Charleston Daily Mail
April 3, 2014
By Jared Hunt

Commission approves Felman power rate plan 

The state Public Service Commission on Thursday approved a special rate power plan for Felman Production that gives the steel additive manufacturer up to $9 million in yearly discounts to help restart operations at its idled New Haven plant.

If Felman accepts the proposal, it could mean more than 100 jobs return to the Mason County plant. 

Last August, Felman submitted an application to the state Public Service Commission seeking approval for a 10-year special power rate contract to help restart production at its New Haven plant. 

Felman produces silicomanganese, a deoxidizer that allows steel companies to produce a purer type of steel. It’s made by taking three raw ingredients — manganese ore, coke and coal — and heating them to 3,000 degrees Fahrenheit in an electric arc furnace. 

The Foote Mineral Co. originally built the plant in 1952. Over its 61-year history, the plant has closed and reopened numerous times as various plant owners declared bankruptcy and sold it to new owners. Felman, a subsidiary of Georgian American Alloys, Inc., paid $20 million to buy the plant from bankrupt Highlander Alloys in 2006. 

Citing rising production costs and poor market conditions, Felman shuttered most of its operations last June, laying off nearly more than 140 employees in the process. 

Because electricity represents 20 percent of production costs, Felman said it needs a more favorable power rate — its current rate has risen about 45 percent since 2008 — to compete globally. 

The proposal the company submitted to the PSC would allow the plant’s power rate to float in conjunction with the costs of its raw materials and silicomanganese prices, offering the company up to $9.5 million in annual discounts on its power bill. Felman estimated the average residential customer’s bill would go up by about 55 cents a month if the full $9.5 million discount is taken.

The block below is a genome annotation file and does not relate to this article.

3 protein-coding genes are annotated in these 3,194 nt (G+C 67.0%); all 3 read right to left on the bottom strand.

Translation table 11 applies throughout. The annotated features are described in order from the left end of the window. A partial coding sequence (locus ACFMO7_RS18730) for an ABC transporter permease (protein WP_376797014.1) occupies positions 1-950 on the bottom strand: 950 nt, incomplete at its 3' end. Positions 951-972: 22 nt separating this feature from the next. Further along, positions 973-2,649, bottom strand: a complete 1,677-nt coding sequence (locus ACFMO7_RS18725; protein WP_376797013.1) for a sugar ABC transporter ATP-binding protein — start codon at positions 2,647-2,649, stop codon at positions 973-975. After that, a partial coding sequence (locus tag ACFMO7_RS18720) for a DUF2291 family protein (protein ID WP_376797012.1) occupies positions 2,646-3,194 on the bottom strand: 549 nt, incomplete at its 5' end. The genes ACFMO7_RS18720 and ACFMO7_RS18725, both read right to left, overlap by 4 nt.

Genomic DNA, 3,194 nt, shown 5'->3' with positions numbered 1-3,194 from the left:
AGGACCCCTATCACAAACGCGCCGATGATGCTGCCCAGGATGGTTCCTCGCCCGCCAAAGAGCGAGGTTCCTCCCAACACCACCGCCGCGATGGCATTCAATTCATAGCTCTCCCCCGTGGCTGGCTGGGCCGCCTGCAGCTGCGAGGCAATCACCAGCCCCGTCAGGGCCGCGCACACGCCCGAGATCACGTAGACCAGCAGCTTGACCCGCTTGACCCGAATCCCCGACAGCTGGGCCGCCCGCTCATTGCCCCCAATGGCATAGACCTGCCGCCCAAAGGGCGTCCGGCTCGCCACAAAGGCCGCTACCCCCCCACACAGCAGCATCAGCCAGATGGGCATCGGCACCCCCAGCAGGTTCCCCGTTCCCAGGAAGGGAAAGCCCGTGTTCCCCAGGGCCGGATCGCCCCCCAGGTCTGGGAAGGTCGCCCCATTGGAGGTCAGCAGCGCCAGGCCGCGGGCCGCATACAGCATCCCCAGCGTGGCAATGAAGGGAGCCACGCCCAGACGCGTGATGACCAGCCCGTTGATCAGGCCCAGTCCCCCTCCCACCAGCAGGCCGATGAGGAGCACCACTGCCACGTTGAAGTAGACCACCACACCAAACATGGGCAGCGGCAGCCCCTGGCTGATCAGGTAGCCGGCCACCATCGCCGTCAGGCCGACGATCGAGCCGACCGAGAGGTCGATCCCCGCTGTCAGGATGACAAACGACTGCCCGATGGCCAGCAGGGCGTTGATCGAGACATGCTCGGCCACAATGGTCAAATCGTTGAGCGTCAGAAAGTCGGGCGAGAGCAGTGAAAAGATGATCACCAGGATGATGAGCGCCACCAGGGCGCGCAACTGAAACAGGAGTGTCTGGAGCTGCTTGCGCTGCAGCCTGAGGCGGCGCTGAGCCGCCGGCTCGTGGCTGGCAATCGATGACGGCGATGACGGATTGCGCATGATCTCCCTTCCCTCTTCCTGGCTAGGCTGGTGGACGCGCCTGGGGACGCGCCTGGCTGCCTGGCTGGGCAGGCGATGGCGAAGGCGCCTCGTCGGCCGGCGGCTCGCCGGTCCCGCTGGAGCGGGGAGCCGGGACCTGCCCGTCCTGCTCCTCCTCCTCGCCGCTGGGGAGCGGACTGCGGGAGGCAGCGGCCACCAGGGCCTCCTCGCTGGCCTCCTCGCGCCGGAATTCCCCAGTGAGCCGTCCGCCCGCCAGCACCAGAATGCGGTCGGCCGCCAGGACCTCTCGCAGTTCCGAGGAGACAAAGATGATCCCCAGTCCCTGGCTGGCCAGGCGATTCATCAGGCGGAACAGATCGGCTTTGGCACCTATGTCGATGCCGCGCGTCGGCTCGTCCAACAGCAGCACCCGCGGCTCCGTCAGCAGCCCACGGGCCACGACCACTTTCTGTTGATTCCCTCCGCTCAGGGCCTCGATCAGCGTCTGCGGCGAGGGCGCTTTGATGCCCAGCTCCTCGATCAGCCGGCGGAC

The $9.5 million figure came from the amount Felman had been paying each year to cover Appalachian Power’s fixed costs of providing power. Should Felman shut down permanently, those costs would be shifted to other ratepayers, so company officials said their plan left consumers no worse off than if the plant shut down forever. 

Under the plan Felman proposed, and in the separate plan approved by the commission Thursday, when Felman’s material prices are low, its power rate would go down. When they go up, Felman would pay more. 

Appalachian Power, the PSC’s Consumer Advocate Division, and state manufacturing groups opposed Felman’s plan, saying power customers should not be forced to subsidize a private business. The United Steelworkers union, which represents the plant’s employees, and local Mason County officials supported the Felman proposal. 

The proposal was based on a 2012 law passed by state lawmakers that allows the PSC to craft special rate plans for so-called energy intensive industrial consumers. 

That law was designed to help Century Aluminum restart its shuttered Ravenswood aluminum smelter. Despite the PSC approving a special rate plan for Century in late 2012, the company has yet to restart. 

In its Felman decision, the commission said it was mindful of the criticisms of these special rate plans, but said it was bound by the state law that allows for them. 

“The Commission has, in this case and (in the Century Aluminum case), expressed our general concern about this statute and the difficulty of administering it,” commissioners said in their decision. “We are not, however, in fulfilling our legislative function, free to simply ignore the statute.” 

The commission did modify some aspects of Felman’s original proposal. 

The approved rate plan requires the company contribute at least $500,000 toward the power company’s annual fixed costs. The commission also capped the amount of unused discounts the company can carry over from year to year. 

Felman’s original proposal allowed the company to carry over any used discounts; that could have allowed the company to take them all in one year, for a lump sum discount of $95 million. The commission’s decision caps that carry-over discount at $13.5 million. 

The commission also included provisions designed to make sure Felman continues operating during the special rate plan. If the company were to shut down during the first five years of the plan, the commission plan allows some of the discounts provided to be recaptured. 

Under the PSC plan, Felman’s rates would be set on a monthly basis. In months where material prices are less than target, Felman gets discounts. In months where prices are more than targets, Felman will pay a premium. 

The commission ruled that there will be no cap on the power rate premium Felman can pay so long as it has an outstanding cumulative balance of discounts taken in the past. Once the company pays back its past discounts, its power rate premium will be capped at $4 million over the remaining life of the rate plan. 

The ruling gives Felman and Appalachian Power until June 30 to craft a power contract consistent with the PSC plan. 

A Felman spokesman did not return a request for comment Thursday afternoon.